lightning hit his home. Safety switches protect people from electric shocks from appliances but don’t protect against surges from lightning strikes. A surge diverter fitted to the main switchboard and the telephone lines will assist in limiting the results of a lightning strike in your local area or directly on your home. When lightning strikes, they sense the high current and divert the charge to the earthing system saving equipment and people from adverse effects. Homes in high risk areas, where lightning strikes are common, should have these devices fitted and checked regularly. It’s also vital that your home has safety switches fitted for every circuit as around 15 people are killed and 300 hospitalised every year as a result of injuries from electric shocks at home. You can ensure your safety switch is working by simply pressing the test button on your switch board. If you don’t have a test button then it means don’t even have have been prevented with a safety switch. A further 300 people Mitchell Sweeney (a fourth man, 19 year old Marcus Wilson, also you probably a safety switch installed. were hospitalised. died from heat exposure). While the circumstances around the three A safety switch can detect an electric shock electrical deaths were all unique, a single sad thread tied them all and cut the flow of power in a few hundredths The report also found that around 30 per cent of homes only had together – each of those young men was electrocuted on circuits of a second - faster than the criticalonphase of circuits, and a further 30 per cent safety switches their power where no safety switch was installed. a heartbeat. Copyright Agency Limited (CAL) licenced copy only had coverage for light and power circuits. Most disturbingly, Ref: 120673149 AUS: 1300 1 SLICE NZ: 0800 1 SLICE Consult localthe master foridentified widespread misunderstanding Switch electrician Thinking report The simple realisation that these lives could have been savedyour with Copyright Agency Limited (CAL) licenced copy advice on the best type, size and location for SLICE NZ: 0800 1 SLICE consumers about their own electrical safety and the role of such a simple and common device prompted MEA to embark onAUS: 1300 1among installation of surge diverters and safetyonly 60 per cent of homes had any safety circuit breakers. Although the most ambitious project in the organisation’s history – Project switches. Find one switches atwww.masterelectri(almost no homes had full coverage of all circuits), 80 per Safety Switch. It was – and is – a decade-long education campaign cent of home owners believed that they were well protected in their designed to alert the public to the benefits of safety switches, and MALCOLM RICHARDS own homes. to pressure governments and bureaucrats into long overdue action. Chief executive officer Master ElectriAustralia The reportcians laid out a roadmap for State Governments to mandate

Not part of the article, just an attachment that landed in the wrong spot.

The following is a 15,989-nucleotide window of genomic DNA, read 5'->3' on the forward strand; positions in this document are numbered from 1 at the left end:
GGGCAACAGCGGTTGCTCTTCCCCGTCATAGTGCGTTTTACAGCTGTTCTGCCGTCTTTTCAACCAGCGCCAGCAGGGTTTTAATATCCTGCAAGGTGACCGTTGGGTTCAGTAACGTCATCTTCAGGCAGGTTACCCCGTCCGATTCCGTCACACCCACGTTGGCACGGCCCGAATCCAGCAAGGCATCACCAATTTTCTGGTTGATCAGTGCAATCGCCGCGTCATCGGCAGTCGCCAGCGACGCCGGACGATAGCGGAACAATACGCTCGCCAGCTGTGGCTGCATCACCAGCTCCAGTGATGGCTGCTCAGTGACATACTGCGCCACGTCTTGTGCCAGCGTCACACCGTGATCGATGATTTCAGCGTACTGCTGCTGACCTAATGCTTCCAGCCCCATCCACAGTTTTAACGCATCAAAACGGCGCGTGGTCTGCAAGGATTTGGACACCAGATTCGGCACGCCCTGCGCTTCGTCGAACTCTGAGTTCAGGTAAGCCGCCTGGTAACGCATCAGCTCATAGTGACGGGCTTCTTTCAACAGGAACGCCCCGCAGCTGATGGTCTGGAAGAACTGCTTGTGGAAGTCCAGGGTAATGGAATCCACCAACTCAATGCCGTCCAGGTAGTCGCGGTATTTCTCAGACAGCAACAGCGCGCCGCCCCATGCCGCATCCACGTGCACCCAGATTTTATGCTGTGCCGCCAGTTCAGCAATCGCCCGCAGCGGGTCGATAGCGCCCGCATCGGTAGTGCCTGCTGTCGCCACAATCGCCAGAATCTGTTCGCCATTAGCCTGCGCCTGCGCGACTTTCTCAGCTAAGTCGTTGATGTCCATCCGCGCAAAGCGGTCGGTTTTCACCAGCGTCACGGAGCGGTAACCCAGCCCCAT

Copyright Agency Limited (CAL) licenced copy

AUS: 1300 1 SLICE NZ: 0800 1 SLICE

cenced copy


The Switch Thinking report At the heart of Project Safety Switch was a comprehensive research exercise and report, the Switch Thinking report, which exposed the scandalous levels of electrical deaths and injuries in Australian homes. It found that, on average, 15 people were killed Ref: 164692247 in Australian homes every year in electrical accidents that could

AL) licenced copy

0800 1 SLICE

Ref: 88995166

a wider uptake of safety switches, without imposing major costs on home owners. This involved requiring their installation on all circuits in rental homes, in new home constructions, and at the time of sale for existing homes. This would have seen a large proportion of the national housing stock retrofitted over a decade. The report also called for governments to support public awareness campaigns Ref: 187855498

The Master Electrician

Summer 2015


around the benefits of safety switches, and to offer financial incentives for retrofitting. MEA CEO Malcolm Richards said the Switch Thinking report was the start of a continuing campaign designed to boost electrical safety for homeowners. “Most of all, MEA wanted to ensure that those three young men had not died in vain, and that, to the greatest extent possible, we did not see these kinds of deaths again in the future,” he said. “We recognise that the electrical industry – contractors, product suppliers, and the companies that produce the power – are collectively working to supply a product that can kill people if it’s not used carefully. In those circumstances, we think the industry collectively has a responsibility to make our products as safe as we possibly can.” The campaign Since the Switch Thinking report was produced in 2010, thousands of copies have been placed in the hands of politicians and policy makers in every state and territory. The organisation’s spokespeople have conducted many hundreds of media interviews highlighting the issue and calling on home owners and governments to take action. Crucially, MEA supplied copies of the report to the Queensland Coroner and the Royal Commission into the HIP to inform and support their investigations into the three electrical deaths. In both cases, the recommendations were strongly adopted, with the subsequent reports to government calling for greater use of safety switches in homes.